Seven miners were rescued after an undisclosed period following an explosion in the Harco Coal Company mine near Harrisburg, Illinois. The men were suffering from the affects of blackdamp and taken to local hospitals.
Eleven Miners Lose Their Lives Because of Blackdamp
September 1, 1921
Harrisburgh, Ill., Aug. 31. -- Twelve men of 434 miners in a mine of the Harco Coal Company at Harco station, near here, are unaccounted for following a mine explosion this afternoon and it is believed they are entombed.
Shortly after 4 o'clock an official of the Harco Company said he believed only seven or eight men were caught underground. He said that of the approximately 450 men at work, all but a few were warned and got out in time. He was unable to say in what manner the men believed caught are held. He described the explosion as caused by gas.
Those miners rescued and who are expected to recover are William Sheely, William Cole, Ed Thomas, and four others whose names were not yet learned.
Volunteer rescue teams were organized by miners but their efforts were futile as blackdamp drove them back from the section of the mine where the men were entombed.
Eleven Bodies Found
September 1, 1921
Harrisburg, Ill., Aug. 31. -- Eleven dead miners' bodies were brought to the surface of the Harco mine from a depth of 445 feet, and 1,000 feet from the mouth of the mine at 6 o'clock tonight. The entire number were entombed this afternoon when a dynamite charge in a new coal bed penetrated an old walled room, providing means of escape of blackdamp, which it is believed killed the miners.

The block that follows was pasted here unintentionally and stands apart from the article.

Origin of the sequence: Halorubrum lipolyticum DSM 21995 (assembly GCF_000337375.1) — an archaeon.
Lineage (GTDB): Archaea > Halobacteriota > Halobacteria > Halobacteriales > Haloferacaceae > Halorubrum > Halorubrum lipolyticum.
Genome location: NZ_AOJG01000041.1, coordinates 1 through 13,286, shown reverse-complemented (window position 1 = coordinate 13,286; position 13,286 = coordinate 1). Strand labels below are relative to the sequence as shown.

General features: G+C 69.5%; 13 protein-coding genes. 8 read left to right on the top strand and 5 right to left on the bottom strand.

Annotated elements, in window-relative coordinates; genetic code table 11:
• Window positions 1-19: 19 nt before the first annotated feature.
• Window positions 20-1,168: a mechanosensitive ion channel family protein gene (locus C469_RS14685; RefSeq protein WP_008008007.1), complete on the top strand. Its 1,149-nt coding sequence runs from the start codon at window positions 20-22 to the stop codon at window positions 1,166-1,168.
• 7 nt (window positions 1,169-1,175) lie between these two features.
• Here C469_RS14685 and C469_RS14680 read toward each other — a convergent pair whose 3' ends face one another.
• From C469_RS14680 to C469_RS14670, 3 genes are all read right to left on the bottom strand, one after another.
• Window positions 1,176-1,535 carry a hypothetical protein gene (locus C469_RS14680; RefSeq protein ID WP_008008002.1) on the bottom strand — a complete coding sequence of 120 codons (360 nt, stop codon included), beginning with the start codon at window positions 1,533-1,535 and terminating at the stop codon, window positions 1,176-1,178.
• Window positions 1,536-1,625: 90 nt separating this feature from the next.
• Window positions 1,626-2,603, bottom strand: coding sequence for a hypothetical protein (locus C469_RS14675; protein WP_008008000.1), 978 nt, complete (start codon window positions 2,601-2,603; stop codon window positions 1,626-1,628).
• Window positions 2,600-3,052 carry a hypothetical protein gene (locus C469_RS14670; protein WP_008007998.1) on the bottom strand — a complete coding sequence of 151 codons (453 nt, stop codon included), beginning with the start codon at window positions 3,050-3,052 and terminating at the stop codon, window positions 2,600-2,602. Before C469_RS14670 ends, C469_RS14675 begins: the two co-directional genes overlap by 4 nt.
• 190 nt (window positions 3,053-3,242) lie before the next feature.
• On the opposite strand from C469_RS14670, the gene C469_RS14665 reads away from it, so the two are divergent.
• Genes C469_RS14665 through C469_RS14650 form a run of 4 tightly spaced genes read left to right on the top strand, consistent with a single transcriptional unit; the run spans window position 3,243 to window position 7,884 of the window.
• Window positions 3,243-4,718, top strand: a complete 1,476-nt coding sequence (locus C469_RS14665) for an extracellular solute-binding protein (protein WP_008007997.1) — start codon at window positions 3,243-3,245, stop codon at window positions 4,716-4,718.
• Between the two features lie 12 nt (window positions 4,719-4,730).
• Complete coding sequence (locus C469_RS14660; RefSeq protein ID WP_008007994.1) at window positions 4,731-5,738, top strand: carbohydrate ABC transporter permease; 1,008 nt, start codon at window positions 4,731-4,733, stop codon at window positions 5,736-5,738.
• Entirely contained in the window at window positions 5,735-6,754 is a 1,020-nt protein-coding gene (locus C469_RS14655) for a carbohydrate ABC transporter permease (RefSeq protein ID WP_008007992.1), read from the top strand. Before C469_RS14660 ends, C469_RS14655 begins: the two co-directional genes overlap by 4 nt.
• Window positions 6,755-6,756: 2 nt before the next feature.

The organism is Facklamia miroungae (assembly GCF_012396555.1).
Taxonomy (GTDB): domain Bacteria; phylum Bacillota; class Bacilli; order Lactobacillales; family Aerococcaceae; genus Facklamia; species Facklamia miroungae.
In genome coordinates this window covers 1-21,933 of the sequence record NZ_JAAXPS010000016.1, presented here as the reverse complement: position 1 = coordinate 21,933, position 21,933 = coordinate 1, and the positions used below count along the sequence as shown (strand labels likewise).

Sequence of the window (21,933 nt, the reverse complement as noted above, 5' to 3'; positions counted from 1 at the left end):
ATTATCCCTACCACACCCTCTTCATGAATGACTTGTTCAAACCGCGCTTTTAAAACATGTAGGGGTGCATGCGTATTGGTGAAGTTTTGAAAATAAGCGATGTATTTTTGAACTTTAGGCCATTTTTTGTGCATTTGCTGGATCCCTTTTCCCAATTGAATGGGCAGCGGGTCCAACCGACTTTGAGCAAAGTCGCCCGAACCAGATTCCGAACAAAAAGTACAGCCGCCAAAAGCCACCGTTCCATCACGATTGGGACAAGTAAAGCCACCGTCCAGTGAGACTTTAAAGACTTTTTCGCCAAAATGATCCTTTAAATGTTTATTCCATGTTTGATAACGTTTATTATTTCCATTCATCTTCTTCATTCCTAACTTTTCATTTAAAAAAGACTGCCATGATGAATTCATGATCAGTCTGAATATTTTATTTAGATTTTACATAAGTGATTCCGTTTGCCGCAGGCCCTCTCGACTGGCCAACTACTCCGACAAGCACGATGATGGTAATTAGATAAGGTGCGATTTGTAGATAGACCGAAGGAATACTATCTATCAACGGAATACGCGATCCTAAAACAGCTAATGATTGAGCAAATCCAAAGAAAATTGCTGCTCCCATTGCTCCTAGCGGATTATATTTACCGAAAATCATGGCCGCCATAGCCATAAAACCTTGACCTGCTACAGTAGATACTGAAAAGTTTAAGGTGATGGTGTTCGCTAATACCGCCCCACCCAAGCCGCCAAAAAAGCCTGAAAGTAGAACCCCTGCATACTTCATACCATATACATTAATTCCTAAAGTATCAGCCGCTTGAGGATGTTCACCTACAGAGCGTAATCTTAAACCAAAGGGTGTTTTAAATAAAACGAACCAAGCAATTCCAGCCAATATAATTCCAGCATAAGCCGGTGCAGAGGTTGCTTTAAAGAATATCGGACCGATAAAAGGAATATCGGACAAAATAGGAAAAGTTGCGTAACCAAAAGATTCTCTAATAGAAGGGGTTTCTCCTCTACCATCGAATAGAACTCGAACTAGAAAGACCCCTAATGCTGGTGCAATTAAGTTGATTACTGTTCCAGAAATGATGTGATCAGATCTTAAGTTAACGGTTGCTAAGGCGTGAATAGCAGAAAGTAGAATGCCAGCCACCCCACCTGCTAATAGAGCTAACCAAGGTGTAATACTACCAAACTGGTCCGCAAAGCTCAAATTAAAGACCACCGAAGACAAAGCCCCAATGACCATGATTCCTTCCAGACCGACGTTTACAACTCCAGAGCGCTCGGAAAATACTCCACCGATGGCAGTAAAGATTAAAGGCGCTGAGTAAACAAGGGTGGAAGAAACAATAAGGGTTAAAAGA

A check of the miners at 5:30 o'clock this evening showed that 436 miners had entered the shaft this morning and that all but those dead had been returned to surface. Warnings after the explosion by miners in a nearby shaft probably saved the lives of those who were sent to the surface.
The crew of 17 miners was engaged in working a new coal bed near an old shaft, which had been walled in, when the driller exploded a charge of dynamite which crushed the old vein walls, and entombed himself and fellow workers, according to the reports from the mine.
The bodies of the dead men are in local morgues tonight and await identification by their respective families.
A special train bearing a United States bureau car was dispatched to the mine within an hour after the accident and was in charge of D. J. Parker, chief of the division of mine rescue cars and stations of the U. S. Bureau of Mines, who was conducting an inspection trip in this vicinity for H. Foster Bain, director of the United States Bureau of Mines.
W. J. Lyman
Seven men who escaped the explosion but are suffering from the affects of blackdamp were taken to local hospitals. It is believed they will recover. The mine will be sealed tomorrow by state authorities who will issue a permit after an investigation authorizing the continuance of operations.